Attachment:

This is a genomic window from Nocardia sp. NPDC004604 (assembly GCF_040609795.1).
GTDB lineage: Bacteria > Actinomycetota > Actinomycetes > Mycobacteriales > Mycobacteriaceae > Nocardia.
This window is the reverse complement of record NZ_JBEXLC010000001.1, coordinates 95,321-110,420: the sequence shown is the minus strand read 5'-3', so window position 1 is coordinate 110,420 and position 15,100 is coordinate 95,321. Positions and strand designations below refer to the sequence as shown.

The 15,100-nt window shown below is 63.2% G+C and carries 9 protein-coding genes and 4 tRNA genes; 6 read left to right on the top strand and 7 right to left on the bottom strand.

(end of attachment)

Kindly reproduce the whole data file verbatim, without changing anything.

This is a genomic window from Nocardia sp. NPDC004604 (assembly GCF_040609795.1).
GTDB lineage: Bacteria > Actinomycetota > Actinomycetes > Mycobacteriales > Mycobacteriaceae > Nocardia.
This window is the reverse complement of record NZ_JBEXLC010000001.1, coordinates 95,321-110,420: the sequence shown is the minus strand read 5'-3', so window position 1 is coordinate 110,420 and position 15,100 is coordinate 95,321. Positions and strand designations below refer to the sequence as shown.

The 15,100-nt window shown below is 63.2% G+C and carries 9 protein-coding genes and 4 tRNA genes; 6 read left to right on the top strand and 7 right to left on the bottom strand.